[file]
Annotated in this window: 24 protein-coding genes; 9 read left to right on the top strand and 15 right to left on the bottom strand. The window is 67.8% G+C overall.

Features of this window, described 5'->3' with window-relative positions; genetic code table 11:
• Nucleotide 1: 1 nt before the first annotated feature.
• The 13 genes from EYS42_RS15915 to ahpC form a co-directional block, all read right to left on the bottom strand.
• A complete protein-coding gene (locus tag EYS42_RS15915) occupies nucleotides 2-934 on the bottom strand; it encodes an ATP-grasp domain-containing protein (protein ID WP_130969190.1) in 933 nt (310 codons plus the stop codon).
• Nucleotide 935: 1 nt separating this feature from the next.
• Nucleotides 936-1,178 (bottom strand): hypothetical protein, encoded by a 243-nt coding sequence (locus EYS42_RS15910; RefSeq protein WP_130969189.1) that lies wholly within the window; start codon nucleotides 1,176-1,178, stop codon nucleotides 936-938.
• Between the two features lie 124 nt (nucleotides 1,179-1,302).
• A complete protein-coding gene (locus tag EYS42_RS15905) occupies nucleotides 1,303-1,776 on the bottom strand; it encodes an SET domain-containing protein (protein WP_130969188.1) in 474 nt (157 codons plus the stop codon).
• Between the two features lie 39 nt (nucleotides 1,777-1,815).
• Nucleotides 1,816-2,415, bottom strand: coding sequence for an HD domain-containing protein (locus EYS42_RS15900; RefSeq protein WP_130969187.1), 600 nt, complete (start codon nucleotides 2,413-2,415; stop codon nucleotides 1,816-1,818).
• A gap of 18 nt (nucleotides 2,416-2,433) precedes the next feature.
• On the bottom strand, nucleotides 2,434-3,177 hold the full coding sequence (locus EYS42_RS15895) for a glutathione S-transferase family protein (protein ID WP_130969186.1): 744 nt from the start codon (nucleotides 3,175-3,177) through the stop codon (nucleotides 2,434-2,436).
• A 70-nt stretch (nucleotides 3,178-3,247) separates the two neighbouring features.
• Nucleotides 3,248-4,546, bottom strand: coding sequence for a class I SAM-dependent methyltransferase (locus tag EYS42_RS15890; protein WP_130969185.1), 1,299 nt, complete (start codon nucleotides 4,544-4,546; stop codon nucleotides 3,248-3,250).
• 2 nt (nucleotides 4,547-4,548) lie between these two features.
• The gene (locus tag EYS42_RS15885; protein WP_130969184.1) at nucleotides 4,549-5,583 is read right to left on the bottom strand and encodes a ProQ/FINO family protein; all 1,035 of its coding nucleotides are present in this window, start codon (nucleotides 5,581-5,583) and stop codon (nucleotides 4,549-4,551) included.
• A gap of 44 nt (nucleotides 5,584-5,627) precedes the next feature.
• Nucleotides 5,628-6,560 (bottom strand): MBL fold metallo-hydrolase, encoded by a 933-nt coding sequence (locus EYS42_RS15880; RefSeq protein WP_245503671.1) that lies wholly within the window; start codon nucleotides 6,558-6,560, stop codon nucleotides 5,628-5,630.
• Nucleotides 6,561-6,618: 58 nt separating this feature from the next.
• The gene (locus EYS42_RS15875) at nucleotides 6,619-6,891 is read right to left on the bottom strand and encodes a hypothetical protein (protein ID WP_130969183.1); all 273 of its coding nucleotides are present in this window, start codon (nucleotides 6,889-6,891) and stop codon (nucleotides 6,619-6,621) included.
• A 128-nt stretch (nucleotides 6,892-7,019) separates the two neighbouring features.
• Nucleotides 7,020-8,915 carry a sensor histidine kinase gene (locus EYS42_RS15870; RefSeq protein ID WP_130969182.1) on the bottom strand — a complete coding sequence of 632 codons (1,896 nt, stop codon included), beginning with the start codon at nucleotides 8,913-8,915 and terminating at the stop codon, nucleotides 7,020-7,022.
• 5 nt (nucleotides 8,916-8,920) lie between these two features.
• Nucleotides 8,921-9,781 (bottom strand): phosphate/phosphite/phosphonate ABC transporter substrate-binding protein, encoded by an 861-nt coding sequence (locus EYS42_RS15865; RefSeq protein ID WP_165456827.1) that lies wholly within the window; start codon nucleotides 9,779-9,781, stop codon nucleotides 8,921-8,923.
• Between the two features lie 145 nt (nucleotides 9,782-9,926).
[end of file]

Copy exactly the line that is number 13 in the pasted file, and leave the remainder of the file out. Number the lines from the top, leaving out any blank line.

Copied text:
• On the bottom strand, nucleotides 2,434-3,177 hold the full coding sequence (locus EYS42_RS15895) for a glutathione S-transferase family protein (protein ID WP_130969186.1): 744 nt from the start codon (nucleotides 3,175-3,177) through the stop codon (nucleotides 2,434-2,436).